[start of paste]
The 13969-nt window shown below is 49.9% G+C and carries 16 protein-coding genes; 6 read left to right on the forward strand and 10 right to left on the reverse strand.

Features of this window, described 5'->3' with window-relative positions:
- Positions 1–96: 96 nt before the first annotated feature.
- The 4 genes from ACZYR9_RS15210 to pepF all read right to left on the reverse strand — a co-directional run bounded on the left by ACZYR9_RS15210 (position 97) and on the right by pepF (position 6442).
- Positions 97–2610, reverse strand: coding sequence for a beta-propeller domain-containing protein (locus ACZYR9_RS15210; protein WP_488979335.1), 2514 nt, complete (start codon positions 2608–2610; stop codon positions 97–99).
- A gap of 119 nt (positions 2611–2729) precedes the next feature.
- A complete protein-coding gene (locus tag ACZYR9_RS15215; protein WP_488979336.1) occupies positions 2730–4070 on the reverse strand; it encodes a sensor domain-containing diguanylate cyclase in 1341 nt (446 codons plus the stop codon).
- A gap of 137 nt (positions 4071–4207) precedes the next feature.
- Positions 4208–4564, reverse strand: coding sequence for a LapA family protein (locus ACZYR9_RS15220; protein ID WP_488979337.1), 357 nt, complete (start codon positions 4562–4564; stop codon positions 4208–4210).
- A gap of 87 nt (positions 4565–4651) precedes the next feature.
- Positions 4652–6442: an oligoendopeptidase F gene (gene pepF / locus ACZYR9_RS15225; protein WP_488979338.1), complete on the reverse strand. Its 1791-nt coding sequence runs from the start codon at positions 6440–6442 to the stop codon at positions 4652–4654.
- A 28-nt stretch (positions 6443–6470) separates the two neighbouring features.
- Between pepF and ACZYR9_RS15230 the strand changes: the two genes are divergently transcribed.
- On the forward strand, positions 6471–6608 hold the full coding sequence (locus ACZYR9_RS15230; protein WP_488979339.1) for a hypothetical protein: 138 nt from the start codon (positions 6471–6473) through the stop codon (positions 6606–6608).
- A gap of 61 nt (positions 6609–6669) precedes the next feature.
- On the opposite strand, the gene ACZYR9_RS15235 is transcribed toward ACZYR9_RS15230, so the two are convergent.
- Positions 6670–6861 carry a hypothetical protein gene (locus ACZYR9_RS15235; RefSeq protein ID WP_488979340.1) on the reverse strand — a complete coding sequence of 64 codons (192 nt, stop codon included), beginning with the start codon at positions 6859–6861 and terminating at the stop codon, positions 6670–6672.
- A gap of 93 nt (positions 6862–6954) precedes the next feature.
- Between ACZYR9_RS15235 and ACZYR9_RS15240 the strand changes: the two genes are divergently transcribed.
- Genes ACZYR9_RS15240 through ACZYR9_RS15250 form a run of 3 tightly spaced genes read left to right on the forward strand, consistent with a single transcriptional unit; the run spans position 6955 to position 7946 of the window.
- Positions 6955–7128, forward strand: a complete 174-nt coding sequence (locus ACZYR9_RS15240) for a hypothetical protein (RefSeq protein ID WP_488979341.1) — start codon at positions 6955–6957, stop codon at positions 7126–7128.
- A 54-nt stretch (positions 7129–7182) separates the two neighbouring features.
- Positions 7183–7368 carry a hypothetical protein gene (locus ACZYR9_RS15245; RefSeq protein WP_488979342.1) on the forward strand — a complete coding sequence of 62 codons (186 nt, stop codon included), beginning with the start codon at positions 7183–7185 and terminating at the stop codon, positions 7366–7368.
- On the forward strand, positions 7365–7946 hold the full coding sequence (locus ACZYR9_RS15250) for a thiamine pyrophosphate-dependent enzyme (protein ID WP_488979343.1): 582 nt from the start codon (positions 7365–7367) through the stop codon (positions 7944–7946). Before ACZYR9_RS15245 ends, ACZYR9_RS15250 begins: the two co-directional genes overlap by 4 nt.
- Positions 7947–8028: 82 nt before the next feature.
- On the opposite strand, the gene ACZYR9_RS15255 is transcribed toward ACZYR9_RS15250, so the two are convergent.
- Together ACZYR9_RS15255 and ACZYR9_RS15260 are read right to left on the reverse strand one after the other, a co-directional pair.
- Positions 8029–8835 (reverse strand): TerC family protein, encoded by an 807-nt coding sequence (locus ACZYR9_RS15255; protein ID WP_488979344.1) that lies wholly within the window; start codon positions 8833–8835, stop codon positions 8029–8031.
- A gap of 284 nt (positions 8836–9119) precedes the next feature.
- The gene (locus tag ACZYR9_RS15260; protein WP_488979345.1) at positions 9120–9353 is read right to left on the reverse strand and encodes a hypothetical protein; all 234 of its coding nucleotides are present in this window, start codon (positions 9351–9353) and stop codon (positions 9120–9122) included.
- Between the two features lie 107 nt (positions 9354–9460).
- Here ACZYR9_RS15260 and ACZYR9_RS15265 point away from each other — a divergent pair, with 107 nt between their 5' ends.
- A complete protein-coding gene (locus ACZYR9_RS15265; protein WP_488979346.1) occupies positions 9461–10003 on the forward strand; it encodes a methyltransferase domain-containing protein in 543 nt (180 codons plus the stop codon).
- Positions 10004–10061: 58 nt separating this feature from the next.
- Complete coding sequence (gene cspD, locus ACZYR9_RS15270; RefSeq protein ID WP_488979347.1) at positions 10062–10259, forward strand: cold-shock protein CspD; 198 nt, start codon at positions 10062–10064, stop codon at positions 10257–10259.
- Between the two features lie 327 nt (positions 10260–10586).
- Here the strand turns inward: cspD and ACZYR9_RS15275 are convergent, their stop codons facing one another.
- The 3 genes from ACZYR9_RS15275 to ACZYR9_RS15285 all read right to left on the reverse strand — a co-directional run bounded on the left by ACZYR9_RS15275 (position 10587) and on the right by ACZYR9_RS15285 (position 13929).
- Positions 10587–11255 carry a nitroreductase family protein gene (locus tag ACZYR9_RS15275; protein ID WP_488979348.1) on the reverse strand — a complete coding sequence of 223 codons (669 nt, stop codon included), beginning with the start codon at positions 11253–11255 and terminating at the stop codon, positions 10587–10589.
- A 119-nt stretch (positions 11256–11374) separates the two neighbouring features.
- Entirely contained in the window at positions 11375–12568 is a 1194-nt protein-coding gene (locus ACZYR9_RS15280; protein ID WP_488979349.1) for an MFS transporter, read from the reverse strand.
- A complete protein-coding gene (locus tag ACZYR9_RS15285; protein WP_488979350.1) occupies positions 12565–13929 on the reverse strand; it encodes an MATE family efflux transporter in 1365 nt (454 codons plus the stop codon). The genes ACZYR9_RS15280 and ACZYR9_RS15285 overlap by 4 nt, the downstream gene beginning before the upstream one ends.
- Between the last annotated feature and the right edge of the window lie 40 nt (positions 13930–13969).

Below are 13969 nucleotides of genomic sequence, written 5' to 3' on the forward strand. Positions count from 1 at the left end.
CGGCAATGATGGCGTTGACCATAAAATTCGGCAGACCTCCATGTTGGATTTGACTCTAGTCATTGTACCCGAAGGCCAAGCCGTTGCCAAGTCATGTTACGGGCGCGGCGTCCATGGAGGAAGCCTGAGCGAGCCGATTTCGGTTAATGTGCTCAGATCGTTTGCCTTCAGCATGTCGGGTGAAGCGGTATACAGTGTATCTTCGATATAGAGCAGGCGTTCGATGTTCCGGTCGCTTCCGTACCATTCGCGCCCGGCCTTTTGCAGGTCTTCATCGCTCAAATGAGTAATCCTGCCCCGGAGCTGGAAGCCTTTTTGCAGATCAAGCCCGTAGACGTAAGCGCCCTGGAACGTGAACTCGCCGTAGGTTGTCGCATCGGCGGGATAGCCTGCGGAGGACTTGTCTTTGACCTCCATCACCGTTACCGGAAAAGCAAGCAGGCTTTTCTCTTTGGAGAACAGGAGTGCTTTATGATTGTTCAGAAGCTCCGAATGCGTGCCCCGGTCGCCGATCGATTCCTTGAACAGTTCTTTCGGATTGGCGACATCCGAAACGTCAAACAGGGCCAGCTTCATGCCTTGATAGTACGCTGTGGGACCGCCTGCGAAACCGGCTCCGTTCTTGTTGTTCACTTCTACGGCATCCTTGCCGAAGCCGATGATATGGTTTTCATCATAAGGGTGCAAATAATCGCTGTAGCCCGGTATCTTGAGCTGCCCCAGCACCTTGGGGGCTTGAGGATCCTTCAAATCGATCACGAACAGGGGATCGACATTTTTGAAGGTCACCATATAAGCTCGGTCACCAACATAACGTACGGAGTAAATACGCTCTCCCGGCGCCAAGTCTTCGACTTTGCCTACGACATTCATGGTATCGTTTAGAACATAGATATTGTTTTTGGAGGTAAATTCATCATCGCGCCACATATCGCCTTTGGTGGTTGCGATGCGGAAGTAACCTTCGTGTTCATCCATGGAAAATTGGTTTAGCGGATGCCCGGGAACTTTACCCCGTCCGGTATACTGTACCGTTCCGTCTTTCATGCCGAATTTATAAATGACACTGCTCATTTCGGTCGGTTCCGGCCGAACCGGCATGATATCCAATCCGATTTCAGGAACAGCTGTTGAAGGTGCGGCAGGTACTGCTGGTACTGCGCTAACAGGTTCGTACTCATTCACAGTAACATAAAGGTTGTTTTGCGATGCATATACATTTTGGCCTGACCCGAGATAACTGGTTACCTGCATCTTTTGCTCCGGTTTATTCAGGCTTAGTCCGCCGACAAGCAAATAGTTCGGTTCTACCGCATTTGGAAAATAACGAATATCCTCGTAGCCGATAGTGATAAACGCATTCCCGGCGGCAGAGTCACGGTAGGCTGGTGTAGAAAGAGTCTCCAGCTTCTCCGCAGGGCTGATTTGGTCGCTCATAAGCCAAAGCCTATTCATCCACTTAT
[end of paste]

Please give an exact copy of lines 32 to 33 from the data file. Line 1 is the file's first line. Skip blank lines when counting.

- Here ACZYR9_RS15260 and ACZYR9_RS15265 point away from each other — a divergent pair, with 107 nt between their 5' ends.
- A complete protein-coding gene (locus ACZYR9_RS15265; protein WP_488979346.1) occupies positions 9461–10003 on the forward strand; it encodes a methyltransferase domain-containing protein in 543 nt (180 codons plus the stop codon).